“The Isolated Not Alone Campaign aims to respond to the reported spike in the demand for front-line services to rescue and provide refuge to women and children at risk. Avon Foundation has also, therefore, extended a grant of P1 million for each of Avon Philippines’ 4 local partner NGOs, Luna Legal Resource Center for Women and Children, Gender Watch Against Violence and Exploitation (GWAVE), Women’s Care Center Inc. (WCCI) and ING Makababaying Aksyon (IMA) Foundation to support these organizations and encourage everyone to reach out to them should they know of anyone who needs this kind of help,” the foundation said in a statement sent to

The brand recently donated P500,000 to actress Angel Locsin’s #UniTentWeStandPH project.

The company also supports Angel Locsin’s UniTentWeStandPH, a fundraising organization which advocates to alleviate the overcrowding in hospitals and helping the frontliners, medical and health personnel, including their COVID-19 patients. According to the company, they donated almost 4,000 pieces of oatmeal body wash and Fresh Pro Toothpaste worth P500,000, which benefited doctors, nurses, healthcare staff and patients of five hospitals, namely, Dr. Jose Fabella Memorial Hospital, Quezon City General Hospital, Tondo Medical Center, Quirino Memorial Medical Center, Jose Reyes Memorial Medical Center. P1 million was also donated to the Philippine General Hospital.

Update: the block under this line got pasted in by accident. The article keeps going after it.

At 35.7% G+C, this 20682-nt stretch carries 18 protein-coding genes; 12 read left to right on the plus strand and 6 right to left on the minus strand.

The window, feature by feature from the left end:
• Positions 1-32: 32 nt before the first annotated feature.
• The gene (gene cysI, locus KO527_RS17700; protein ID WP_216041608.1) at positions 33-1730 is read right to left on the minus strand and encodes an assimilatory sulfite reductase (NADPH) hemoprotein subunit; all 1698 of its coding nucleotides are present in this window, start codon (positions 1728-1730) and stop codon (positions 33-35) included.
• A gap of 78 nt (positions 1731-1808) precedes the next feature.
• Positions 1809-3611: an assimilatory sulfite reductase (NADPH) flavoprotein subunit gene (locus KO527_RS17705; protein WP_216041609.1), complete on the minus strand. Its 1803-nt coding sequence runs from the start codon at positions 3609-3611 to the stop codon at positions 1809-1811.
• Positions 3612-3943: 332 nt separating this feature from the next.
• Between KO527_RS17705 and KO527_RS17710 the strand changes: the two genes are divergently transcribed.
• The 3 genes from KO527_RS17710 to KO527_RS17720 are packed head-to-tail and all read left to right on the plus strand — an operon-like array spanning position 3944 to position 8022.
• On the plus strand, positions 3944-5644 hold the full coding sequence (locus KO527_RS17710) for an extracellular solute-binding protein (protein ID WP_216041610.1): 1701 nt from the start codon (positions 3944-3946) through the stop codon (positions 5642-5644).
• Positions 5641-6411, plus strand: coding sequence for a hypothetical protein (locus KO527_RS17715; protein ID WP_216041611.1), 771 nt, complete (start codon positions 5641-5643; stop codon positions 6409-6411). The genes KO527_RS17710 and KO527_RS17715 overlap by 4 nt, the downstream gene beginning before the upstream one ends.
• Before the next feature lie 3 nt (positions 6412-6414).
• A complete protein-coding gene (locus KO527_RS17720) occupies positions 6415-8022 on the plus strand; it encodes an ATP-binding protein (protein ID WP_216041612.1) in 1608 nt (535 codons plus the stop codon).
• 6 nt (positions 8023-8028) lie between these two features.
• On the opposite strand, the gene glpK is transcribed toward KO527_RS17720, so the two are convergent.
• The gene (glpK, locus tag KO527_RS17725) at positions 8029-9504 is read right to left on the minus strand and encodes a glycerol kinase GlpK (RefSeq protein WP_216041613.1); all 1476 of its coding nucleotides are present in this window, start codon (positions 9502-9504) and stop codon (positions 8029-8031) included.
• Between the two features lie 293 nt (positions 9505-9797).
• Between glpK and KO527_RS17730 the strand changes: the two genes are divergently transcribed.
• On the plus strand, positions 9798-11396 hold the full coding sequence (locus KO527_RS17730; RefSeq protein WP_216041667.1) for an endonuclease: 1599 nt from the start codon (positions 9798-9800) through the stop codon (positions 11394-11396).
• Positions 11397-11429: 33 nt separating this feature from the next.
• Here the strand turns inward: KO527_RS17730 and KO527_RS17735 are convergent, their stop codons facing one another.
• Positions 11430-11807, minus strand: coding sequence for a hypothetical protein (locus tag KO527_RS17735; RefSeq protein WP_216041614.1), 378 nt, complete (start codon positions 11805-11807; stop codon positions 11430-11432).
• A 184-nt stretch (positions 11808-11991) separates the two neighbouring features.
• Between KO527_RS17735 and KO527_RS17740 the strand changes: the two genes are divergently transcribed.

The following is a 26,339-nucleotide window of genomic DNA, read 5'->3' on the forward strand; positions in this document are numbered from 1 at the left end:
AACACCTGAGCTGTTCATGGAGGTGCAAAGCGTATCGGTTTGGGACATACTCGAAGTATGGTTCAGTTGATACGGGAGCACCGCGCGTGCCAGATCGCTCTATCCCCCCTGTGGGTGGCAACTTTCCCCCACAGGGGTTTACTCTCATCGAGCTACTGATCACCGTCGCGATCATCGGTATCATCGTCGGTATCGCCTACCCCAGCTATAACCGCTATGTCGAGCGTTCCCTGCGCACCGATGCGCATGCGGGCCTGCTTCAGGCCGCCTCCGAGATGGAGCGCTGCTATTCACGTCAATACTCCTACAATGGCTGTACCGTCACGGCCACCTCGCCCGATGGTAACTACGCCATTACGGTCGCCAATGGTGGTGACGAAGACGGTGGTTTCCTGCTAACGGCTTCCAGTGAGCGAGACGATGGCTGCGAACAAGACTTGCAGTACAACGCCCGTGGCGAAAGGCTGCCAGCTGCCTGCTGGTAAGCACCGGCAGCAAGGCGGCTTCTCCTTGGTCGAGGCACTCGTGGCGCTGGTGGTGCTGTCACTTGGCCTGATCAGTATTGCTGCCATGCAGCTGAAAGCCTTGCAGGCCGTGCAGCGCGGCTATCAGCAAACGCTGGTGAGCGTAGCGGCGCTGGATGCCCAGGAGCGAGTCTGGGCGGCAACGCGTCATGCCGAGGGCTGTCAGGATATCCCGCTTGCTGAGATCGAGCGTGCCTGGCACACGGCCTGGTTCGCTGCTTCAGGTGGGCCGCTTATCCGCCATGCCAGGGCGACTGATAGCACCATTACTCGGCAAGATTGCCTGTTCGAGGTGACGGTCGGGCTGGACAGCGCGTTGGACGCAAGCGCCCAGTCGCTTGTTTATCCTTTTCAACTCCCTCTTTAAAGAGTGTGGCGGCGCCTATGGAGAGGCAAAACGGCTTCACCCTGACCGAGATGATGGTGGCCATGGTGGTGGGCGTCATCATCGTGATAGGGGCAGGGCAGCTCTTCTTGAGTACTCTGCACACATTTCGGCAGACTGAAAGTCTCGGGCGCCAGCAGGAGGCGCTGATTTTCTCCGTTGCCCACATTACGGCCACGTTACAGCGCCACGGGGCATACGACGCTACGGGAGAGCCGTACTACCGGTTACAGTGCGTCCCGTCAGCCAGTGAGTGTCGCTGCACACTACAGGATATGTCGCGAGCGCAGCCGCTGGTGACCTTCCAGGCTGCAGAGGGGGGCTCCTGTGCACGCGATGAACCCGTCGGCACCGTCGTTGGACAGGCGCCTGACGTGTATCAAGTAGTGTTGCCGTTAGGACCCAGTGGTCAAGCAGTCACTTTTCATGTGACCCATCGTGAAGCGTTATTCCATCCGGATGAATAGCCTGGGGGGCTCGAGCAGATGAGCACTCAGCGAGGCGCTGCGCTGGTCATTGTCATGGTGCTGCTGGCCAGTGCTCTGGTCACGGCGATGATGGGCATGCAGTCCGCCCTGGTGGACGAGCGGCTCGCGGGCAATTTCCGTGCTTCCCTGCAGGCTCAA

This donation is part of the company’s corporate social responsibility (CSR) campaign to donate P5 million worth of Avon hygiene products to different hospitals to ease their difficulty in going out just to get their hygiene needs. The second tranche of products for donation to Angel’s project “is now being processed to further reach more people in the hospitals at this very challenging time,” the company said. 

Suffering in silence

Plan International Philippines, an international child-focused and girls rights development and humanitarian organization, also recognizes that health crises affect girls and boys, women and men differently. 

While children’s health appears less impacted by the COVID-19 pandemic than older adults, children’s education is interrupted, protection systems disrupted and their families and communities placed under stress by new health and economic burdens.